At the intersection of botany and linocut printing

This video was made using nearly 300 hand-cut 10×10 cm linolium block prints for The Art of Lost Words project, inspired by the word dehisce, which we coincidentally learned in Botany a couple of weeks ago.  It’s what the anthers of a flower do when they split open and release their pollen.  Back when English was still young and hip, it referred more generally to “release of material by splitting open of an organ or tissue; the natural bursting open at maturity of a fruit or other reproductive body to release seeds or spores or the bursting open of a surgically closed wound.”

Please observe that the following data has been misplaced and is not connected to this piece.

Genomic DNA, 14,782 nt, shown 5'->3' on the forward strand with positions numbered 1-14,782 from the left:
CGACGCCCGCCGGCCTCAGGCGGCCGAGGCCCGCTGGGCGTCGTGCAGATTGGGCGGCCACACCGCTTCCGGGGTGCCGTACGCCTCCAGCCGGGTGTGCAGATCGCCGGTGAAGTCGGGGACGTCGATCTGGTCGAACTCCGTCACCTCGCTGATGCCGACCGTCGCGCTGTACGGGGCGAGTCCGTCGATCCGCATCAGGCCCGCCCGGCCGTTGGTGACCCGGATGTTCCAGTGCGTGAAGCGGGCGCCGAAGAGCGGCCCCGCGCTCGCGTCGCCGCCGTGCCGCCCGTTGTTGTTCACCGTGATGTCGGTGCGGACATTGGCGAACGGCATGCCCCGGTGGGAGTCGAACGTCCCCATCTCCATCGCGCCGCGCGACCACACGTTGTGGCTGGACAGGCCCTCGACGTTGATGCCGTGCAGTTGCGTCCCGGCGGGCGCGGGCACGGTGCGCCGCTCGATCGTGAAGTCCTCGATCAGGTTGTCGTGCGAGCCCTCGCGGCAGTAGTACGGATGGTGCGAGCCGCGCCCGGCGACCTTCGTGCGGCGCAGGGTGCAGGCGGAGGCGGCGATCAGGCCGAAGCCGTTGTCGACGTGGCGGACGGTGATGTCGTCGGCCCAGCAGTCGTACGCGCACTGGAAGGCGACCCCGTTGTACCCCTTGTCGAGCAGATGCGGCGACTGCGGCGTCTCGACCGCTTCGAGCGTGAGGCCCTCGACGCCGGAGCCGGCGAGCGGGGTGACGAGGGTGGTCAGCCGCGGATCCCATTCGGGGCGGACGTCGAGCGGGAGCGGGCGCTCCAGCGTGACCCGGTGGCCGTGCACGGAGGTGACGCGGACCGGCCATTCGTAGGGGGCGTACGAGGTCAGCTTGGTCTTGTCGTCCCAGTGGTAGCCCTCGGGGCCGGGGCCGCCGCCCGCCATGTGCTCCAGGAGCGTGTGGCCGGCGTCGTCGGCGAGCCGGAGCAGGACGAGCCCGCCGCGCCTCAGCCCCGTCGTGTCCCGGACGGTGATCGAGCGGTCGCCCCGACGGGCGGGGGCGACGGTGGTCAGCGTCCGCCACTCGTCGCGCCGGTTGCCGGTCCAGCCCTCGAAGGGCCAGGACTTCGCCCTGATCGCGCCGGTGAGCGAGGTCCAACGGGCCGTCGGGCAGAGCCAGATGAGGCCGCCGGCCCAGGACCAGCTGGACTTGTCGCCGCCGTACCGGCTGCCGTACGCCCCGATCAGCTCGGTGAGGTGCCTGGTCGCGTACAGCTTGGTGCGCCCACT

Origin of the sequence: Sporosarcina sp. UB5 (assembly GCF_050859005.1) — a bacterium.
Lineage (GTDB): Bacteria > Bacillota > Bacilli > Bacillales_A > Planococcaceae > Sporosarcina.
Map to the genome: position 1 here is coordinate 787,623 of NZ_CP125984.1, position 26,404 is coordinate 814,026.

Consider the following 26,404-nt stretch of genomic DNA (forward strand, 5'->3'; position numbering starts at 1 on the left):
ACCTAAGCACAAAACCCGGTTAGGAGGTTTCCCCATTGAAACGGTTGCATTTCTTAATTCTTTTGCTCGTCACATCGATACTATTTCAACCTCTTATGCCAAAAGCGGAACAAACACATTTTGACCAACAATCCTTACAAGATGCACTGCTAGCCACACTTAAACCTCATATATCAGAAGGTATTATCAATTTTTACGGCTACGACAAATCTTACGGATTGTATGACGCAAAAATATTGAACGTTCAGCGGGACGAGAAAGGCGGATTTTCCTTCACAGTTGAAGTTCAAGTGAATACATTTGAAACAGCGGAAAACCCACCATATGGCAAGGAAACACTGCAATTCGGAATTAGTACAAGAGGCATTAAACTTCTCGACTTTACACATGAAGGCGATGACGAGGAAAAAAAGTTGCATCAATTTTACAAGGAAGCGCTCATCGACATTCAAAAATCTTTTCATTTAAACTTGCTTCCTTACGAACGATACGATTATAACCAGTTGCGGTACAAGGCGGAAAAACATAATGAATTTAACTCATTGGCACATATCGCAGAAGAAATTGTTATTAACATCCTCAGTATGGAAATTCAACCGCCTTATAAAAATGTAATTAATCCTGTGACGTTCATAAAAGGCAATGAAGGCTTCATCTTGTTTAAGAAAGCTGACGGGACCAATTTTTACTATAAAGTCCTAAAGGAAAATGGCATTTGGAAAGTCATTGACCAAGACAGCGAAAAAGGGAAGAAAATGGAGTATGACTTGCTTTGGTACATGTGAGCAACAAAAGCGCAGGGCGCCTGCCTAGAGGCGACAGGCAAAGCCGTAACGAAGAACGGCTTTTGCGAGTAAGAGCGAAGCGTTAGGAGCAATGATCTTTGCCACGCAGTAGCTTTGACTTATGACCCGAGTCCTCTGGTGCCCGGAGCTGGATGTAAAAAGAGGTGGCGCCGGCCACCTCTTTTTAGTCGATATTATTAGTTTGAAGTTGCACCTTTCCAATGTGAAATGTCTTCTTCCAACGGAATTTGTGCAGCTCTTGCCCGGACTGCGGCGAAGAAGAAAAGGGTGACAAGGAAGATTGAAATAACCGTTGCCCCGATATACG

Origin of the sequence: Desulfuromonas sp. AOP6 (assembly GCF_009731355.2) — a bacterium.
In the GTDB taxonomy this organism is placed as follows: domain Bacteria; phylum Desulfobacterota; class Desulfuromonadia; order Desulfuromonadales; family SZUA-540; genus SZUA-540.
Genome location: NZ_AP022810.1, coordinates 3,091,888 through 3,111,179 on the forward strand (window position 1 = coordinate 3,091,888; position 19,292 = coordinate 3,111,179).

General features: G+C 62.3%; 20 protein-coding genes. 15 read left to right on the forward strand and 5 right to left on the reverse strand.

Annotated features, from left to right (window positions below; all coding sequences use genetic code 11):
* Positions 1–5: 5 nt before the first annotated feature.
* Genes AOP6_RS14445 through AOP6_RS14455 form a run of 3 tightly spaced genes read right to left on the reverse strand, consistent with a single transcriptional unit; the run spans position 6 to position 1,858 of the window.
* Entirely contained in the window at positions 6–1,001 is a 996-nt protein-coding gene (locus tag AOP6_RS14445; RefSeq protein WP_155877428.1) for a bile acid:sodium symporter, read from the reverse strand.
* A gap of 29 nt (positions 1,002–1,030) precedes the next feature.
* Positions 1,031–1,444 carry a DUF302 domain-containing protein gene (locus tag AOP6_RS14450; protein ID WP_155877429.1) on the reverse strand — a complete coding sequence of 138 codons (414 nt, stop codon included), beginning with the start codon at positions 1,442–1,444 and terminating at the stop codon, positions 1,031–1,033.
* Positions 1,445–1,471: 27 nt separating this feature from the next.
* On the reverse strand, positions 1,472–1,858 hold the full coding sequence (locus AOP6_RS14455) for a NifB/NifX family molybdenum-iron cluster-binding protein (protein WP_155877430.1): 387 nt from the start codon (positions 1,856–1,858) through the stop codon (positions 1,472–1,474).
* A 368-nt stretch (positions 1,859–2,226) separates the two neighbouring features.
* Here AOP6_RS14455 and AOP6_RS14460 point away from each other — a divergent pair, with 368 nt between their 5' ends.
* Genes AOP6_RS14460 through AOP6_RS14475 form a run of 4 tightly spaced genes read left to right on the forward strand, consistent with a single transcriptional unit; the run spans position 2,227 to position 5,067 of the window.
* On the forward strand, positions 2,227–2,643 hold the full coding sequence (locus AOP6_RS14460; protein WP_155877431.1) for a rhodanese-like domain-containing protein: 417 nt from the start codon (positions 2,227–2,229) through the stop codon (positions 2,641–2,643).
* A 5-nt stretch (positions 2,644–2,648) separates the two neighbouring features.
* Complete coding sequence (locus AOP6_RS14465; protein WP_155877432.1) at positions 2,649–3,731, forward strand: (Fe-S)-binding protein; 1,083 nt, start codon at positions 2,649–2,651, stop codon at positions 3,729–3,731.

(Link: Dehisce linomation print, via boing boing)


  1. Ruth

    oh my gosh, it took me SO long to figure out how “dehisce” was spelled after we learned about it in lab. SO LONG!

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